For small businesses that are just getting started, and for those already in operation but seeking to move up to the next level, there's nothing more important than marketing. It's the main way that consumers will discover their products and become the loyal customers they need to thrive. The biggest obstacle for most small businesses, however, is finding a way to differentiate themselves from the competition – especially now that the internet has erased the traditional borders of trade.
In Australia, businesses do have one ace up their sleeve that can be used to gain a marketing advantage. It's the fact that Australians overwhelmingly prefer to buy locally-made products. That means small businesses here can orient their marketing to highlight their local bona fides and gain market share without changing much else. Since the internet is now the primary marketing channel that most businesses rely on, it's not even all that difficult to accomplish. Here's what to do.
1. Embrace Local SEO
Most small businesses with any kind of online presence should be aware of the tried-and-true practice of search engine optimisation (SEO). What many may not know, however, is that it's possible to optimise a website for local search users. Through local SEO, businesses can make sure that audiences in their geographic area will see their content and know that it's coming from a nearby business. For Australian companies, it can be a major key to increased sales and a healthier bottom line. To do it, start with the following tactics:
- Claim your business on Google My Business and add as much relevant information as possible.
- Get listed on as many local directories and citation sites as possible.
- Build a user review plan to encourage customers to leave positive feedback that other locals can see.
With all of that done, a business will be instantly more visible to local consumers and should begin to see increased site traffic and business inquiries.
2. Localise Branding
Another important and effective way to take advantage of consumers' preference for local products is to reorient your branding to include location-specific imagery and language. Doing so lets consumers know that you're a local business, and sets the entire tone for the user experience with the company. For an example of what to do, check out the website of local mattress firm Ecosa. As you can see, the page is Sydney-specific, and clearly associates the brand with the city. They don't stop there, however.
Now, go back to that URL and replace the word Sydney with Melbourne or Brisbane – or any other major Australian city for that matter. You'll notice that the page's content changes to reflect the specific location indicated in the link. That allows Ecosa to target each city with a localised version of their page, which is a way of linking their brand right to any locale they're targeting with a marketing push. It's a perfect example of hyper-local marketing, and it's a great way to maximise the effectiveness of local marketing.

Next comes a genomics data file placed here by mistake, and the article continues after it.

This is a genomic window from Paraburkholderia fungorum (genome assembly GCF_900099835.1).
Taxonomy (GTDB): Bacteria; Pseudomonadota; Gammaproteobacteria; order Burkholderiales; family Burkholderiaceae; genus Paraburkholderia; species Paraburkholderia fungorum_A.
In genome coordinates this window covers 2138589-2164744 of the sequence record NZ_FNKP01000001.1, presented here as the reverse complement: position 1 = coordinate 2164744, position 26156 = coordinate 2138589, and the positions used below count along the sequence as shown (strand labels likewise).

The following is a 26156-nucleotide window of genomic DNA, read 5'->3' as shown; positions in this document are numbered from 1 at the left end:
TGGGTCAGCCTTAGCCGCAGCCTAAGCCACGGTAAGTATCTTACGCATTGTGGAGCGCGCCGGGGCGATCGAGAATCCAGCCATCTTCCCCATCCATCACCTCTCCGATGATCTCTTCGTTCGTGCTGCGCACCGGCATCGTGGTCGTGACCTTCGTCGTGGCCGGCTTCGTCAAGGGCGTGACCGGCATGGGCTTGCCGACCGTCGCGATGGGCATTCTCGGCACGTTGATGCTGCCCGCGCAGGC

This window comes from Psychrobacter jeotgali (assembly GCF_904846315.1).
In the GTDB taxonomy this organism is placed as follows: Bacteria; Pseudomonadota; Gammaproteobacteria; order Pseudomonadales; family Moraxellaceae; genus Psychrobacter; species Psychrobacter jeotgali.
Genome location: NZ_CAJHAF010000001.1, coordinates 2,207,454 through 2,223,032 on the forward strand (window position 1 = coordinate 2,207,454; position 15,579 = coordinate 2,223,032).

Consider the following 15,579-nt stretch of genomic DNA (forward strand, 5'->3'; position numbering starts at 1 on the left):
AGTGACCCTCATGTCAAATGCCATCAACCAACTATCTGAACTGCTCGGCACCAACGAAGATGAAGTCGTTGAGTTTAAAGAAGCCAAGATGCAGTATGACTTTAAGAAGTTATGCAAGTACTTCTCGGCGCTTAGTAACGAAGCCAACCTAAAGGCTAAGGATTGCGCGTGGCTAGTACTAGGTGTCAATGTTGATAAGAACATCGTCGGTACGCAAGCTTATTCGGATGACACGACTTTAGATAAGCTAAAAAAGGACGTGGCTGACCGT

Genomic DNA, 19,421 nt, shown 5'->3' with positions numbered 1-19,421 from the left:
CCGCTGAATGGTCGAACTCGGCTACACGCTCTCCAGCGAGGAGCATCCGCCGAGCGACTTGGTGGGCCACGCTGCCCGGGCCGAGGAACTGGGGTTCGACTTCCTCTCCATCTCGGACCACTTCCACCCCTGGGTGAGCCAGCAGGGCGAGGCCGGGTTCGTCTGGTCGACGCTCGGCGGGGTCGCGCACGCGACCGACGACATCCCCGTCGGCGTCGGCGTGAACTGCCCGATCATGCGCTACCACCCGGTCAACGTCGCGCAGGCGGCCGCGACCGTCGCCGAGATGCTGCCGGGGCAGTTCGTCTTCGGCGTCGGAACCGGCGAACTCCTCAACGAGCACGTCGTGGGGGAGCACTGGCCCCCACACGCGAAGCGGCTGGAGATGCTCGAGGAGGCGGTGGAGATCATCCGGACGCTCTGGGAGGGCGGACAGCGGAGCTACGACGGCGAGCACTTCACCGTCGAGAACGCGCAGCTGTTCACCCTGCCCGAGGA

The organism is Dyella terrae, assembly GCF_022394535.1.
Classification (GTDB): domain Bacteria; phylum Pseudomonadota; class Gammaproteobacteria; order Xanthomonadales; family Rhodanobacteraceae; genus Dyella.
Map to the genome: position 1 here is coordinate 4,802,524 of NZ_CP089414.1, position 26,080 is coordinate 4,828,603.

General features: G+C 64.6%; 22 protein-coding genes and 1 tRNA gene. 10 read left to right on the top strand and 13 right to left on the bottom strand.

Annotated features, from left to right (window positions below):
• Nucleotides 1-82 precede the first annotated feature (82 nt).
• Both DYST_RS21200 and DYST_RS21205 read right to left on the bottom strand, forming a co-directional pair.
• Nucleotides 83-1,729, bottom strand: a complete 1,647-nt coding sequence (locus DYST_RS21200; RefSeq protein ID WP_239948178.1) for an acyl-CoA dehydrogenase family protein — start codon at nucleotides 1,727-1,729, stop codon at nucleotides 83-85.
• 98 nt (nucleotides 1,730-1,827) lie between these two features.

3. Target Social Media Efforts
There aren't many small businesses that don't yet have some kind of social media presence, and it can be a useful channel to get messages out to existing customers and potential ones, too. To make the most out of a social media effort, however, it's a good idea to target it specifically at the local market in a few important ways, such as:
- Hosting local events and promoting them on social channels
- Creating a posting schedule that's in sync with peak local social media usage times
- Offering location-specific giveaways and promotions for followers
- Posting relevant localised content like community news
In short, the goal should be to utilise social channels to establish the business as a valued member of the community, not just another commercial enterprise. Doing so will enhance its reputation and encourage local consumers to interact with – and hopefully patronise it.
Think Local, Thrive Local
By putting a greater emphasis on local marketing and adjusting branding and social media tactics, Australian small businesses can reach audiences that are champing at the bit to find them. It's a rare case when user preferences seem tailor-made to suit business interests, so it would be silly for businesses to not use it to their advantage. Plus, when local businesses thrive, it's good for the whole economy. There's no downside at all – so all that's left to do is for Australian small businesses to make a plan, go local, and reap the rewards of their efforts.
About the Author
Andrej is a dedicated writer, digital evangelist and a freelance writer. He is a contributor to a wide range of business and technology-focused publications, where he may be found discussing everything from neural networks and natural language processing to the latest in smart home IoT devices.